Occupation on ballot makes a difference with voters

Updated April 2, 12:05pm: Assemblywoman Beth Gaines may call herself a small business owner on the ballot per Sacramento Superior Court Judge Michael P. Kenny’s ruling today.

By Jim Sanders, Sacramento Bee

What are the most high-stakes, second-guessed, agonized-over words since “I do?”

For California politicians, it’s the three-word description that voters will read in the polling booth before making up their minds.

“It’s valuable real estate in a campaign,” said Paul Mitchell, a Democratic strategist.

Tension over ballot titles played out last week in Sacramento when lawsuits were filed challenging the designations of Assemblywoman Beth Gaines, R-Rocklin, and San Joaquin County congressional candidate Jose Hernandez, a Democrat.

Hernandez, who rode in the shuttle Discovery three years ago, won use of “astronaut/scientist/engineer.” Although Hernandez left NASA in January 2011, a judge said it was not misleading to voters.

Gaines’ use of “small business owner” will be decided today. Her opponent thinks it doesn’t reflect the state lawmaker’s primary occupation.

The stakes are high. In a fast-paced society where not all Californians are familiar with political candidates, voters may side with the person whose occupation impresses them most – or offends them least.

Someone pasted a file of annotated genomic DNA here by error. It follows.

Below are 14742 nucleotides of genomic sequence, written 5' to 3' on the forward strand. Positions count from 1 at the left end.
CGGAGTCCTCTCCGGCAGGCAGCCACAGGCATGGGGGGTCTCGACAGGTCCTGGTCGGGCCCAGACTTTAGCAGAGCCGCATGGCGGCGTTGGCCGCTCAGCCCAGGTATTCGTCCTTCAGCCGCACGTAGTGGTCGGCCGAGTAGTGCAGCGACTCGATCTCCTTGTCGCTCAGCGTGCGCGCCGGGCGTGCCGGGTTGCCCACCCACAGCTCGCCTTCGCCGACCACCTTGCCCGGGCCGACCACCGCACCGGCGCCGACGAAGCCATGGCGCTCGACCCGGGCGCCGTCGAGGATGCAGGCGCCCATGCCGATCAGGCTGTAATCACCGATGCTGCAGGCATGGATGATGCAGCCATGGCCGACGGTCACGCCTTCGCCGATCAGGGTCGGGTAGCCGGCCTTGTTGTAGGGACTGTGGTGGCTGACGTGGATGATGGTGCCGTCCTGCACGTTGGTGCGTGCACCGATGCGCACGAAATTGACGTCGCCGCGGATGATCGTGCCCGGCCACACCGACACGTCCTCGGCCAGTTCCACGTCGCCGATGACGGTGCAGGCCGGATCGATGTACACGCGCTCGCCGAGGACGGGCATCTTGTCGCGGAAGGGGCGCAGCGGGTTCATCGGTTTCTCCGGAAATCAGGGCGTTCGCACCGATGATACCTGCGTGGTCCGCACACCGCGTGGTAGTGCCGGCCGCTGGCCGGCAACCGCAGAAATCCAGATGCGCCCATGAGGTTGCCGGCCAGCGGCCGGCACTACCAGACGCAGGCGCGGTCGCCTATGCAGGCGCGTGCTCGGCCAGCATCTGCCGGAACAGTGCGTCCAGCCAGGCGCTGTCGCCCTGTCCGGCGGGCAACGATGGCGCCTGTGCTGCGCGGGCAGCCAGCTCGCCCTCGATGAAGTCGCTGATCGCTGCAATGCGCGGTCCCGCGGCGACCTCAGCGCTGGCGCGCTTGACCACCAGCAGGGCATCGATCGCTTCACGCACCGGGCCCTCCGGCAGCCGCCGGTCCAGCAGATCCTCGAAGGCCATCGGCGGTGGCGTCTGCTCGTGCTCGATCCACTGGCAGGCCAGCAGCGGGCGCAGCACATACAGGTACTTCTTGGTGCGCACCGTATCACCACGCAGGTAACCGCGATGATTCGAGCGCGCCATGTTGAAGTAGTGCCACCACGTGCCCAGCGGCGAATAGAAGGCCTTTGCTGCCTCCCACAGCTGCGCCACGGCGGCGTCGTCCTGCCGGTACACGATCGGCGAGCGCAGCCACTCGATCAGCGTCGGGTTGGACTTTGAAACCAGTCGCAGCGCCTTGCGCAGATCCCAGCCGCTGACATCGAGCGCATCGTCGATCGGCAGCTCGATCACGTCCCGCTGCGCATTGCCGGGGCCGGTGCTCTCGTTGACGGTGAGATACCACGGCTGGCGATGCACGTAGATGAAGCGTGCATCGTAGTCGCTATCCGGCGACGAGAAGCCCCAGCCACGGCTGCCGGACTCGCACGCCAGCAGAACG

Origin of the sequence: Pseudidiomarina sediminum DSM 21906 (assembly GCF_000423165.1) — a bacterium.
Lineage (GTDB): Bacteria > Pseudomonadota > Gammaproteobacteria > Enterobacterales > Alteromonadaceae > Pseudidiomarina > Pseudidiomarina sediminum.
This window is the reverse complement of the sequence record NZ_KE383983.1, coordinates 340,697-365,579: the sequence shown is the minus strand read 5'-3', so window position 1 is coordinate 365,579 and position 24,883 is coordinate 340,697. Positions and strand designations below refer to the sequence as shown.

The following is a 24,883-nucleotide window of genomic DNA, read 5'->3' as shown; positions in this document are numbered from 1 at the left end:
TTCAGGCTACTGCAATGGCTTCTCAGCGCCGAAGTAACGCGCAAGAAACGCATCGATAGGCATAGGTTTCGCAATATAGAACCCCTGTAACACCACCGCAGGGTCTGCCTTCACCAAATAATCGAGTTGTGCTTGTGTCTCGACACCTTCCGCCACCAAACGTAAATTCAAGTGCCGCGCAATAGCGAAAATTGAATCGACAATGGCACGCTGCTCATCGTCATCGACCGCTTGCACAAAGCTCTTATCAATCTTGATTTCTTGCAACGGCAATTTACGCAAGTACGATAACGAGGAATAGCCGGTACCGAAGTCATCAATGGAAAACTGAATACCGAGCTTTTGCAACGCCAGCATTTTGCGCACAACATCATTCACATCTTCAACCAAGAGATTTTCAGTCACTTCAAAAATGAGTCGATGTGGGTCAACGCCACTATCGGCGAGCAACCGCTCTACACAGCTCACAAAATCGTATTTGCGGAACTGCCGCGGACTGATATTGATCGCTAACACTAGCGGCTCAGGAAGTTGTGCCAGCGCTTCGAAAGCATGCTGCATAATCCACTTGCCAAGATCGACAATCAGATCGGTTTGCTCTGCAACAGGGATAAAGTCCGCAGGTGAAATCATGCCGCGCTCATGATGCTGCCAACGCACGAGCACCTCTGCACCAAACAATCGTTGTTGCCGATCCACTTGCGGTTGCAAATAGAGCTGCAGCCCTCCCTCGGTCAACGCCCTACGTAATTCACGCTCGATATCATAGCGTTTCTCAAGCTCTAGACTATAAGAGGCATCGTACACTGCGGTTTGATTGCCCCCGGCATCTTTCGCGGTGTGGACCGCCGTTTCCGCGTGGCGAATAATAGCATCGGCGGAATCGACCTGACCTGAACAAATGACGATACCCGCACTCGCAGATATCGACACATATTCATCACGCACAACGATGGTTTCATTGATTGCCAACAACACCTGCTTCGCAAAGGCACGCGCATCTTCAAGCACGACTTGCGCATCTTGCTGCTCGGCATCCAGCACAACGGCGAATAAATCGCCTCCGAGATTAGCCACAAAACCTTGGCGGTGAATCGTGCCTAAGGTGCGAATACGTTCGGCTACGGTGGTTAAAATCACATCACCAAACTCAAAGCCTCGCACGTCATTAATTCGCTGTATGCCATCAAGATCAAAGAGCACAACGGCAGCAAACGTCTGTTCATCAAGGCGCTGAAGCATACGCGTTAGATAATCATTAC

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Comments (3)
  1. Tahoeadvocate says - Posted: April 2, 2012

    Anyone running for a 2nd or higher term should be required to list their occupation as “career politician”.

  2. TheTruth says - Posted: April 2, 2012

    Beth Gaines and her husband Ted should both list their occupations as “Scammer” or “Grifter”. Remember Ted is the one who easily won both the State Assembly and Senate elections two years ago. He should not have run for Assembly, as it was his intention to take the Senate job, and he knew in this district he would easily win both. However, if he had run for only the Senate, his wife would have had to run for the Assembly on the same ballot. By running for both, he made it easier for his wife to later get his assembly seat. It forestalled accusations of nepotism, and it freed him to later transfer campaign funds to his wife and and lean on his supporters to give money to her.

    Their strategy cost the State of California the expense of two special elections – about one million dollars – that it took for her to get her seat. Just so the Gaineses could collect two paychecks from the State.

    The Gaines believe that the state is spending too much money supporting California’s poor and working poor. They apparently believe that the state can afford an extra million dollars for to pay for their game.

    Let’s vote both scammers out of office.

  3. Alex Campbell says - Posted: April 3, 2012

    The Truth

    Wow, Quite a story, it is obvious that you have the facts.
    Did Ted Gains ever reside SLT